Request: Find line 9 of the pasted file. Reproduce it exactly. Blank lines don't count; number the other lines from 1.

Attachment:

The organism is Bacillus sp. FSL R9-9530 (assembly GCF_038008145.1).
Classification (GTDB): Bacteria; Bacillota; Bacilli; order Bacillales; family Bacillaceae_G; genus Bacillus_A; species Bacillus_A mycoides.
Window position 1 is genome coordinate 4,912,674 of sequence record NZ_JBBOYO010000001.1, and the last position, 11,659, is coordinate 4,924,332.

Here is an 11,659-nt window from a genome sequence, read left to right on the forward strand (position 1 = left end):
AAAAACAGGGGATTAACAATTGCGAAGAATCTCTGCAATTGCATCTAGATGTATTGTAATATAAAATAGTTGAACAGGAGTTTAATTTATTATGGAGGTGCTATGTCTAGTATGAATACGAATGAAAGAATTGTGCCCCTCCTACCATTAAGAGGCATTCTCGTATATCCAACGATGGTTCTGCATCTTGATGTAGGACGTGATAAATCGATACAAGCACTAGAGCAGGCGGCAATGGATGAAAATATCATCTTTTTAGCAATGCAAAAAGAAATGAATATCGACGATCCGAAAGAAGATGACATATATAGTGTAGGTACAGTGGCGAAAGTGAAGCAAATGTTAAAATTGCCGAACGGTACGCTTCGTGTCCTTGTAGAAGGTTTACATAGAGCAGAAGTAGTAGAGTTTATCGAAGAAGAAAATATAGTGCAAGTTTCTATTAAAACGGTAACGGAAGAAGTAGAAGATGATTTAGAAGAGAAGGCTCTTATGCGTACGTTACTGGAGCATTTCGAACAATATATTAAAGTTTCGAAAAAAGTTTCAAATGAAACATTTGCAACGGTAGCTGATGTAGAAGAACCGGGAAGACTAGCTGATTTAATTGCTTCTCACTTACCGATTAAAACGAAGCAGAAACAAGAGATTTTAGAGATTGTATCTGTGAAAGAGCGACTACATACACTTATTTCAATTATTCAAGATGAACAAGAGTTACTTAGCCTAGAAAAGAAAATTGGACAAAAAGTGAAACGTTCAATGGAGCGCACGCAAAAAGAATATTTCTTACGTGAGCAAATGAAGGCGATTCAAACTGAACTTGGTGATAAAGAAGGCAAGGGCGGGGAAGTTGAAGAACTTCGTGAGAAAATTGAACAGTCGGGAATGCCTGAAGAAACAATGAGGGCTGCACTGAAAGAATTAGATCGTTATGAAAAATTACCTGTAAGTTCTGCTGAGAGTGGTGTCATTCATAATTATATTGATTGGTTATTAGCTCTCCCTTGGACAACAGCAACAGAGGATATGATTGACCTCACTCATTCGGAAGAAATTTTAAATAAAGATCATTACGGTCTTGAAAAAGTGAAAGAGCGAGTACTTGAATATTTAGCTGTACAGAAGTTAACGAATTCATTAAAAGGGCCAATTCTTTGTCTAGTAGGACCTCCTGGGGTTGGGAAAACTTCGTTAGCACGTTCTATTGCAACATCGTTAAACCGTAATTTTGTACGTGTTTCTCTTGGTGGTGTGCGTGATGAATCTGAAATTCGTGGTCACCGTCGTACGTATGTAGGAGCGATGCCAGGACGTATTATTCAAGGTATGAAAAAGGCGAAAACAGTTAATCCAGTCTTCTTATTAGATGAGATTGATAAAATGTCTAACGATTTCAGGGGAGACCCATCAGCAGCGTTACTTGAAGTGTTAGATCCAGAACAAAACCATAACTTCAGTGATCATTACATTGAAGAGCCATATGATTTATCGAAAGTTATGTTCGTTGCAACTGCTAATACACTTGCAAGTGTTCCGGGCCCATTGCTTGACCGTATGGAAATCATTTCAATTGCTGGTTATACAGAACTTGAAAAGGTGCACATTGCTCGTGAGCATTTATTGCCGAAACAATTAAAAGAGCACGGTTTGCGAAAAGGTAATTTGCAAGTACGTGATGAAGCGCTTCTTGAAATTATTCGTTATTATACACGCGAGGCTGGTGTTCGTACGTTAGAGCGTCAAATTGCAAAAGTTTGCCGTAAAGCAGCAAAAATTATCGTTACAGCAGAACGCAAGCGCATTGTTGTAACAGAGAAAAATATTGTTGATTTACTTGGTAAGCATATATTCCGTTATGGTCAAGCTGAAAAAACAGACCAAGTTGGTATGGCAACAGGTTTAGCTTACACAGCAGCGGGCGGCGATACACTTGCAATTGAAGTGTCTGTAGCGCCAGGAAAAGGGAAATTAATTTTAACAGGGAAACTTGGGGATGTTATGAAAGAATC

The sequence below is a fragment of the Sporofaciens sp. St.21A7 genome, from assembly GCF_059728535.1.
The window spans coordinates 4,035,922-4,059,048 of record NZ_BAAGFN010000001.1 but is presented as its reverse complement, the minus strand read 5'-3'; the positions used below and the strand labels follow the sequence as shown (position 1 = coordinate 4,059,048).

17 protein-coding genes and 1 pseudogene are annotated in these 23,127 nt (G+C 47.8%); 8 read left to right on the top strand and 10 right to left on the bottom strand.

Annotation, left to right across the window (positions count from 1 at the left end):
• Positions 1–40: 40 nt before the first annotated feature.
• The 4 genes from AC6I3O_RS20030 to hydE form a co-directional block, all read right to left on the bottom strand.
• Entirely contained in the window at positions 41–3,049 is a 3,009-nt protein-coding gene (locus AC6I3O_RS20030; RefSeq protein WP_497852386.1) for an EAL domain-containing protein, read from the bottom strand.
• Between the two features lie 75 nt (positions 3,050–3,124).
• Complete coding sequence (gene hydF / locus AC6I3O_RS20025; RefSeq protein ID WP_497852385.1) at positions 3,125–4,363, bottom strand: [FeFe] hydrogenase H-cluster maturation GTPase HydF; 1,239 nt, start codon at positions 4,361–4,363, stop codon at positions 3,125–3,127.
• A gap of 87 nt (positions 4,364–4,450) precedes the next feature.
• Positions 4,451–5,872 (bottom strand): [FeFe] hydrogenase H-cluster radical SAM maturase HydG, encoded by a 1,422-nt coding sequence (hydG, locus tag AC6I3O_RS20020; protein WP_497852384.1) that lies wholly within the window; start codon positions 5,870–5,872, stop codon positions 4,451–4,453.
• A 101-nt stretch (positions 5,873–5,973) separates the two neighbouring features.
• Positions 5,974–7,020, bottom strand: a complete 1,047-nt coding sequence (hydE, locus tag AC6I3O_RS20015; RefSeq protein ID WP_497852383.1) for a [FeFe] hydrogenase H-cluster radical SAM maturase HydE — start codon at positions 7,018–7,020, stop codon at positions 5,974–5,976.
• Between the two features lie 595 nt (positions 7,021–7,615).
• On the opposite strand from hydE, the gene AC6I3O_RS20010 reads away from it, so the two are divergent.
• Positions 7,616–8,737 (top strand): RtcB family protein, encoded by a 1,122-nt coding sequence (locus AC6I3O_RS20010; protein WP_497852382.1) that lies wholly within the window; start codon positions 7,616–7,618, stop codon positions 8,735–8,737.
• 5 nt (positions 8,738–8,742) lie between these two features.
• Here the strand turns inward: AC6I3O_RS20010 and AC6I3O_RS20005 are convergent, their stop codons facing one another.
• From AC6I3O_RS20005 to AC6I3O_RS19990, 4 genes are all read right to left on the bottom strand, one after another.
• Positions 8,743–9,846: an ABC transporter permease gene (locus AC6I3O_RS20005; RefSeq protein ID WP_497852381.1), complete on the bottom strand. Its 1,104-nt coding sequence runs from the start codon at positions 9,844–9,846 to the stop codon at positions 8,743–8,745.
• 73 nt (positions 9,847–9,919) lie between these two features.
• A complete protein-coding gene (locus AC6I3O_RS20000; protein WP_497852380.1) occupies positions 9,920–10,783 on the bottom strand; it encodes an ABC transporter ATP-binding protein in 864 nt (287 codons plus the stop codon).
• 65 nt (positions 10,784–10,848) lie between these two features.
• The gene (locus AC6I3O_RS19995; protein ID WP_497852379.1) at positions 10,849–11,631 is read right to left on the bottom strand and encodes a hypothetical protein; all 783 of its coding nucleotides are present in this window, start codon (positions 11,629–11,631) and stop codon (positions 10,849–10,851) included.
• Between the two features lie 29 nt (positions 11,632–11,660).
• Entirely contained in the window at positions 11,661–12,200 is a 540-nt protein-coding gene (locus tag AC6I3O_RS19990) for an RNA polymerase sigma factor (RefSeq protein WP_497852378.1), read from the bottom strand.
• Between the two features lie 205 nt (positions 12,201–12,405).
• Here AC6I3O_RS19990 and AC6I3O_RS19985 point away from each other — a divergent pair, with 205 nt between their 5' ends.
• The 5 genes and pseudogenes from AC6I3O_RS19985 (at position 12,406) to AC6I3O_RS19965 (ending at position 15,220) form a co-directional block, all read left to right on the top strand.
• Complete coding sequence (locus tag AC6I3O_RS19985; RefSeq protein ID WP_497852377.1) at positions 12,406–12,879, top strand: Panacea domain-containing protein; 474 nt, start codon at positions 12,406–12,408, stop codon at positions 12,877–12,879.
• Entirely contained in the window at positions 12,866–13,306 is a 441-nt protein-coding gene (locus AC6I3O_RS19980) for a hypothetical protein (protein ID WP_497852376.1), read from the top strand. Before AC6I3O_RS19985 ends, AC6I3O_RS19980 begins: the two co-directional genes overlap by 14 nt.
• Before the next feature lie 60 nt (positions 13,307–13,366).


Annotation, left to right across the window (positions count from 1 at the left end):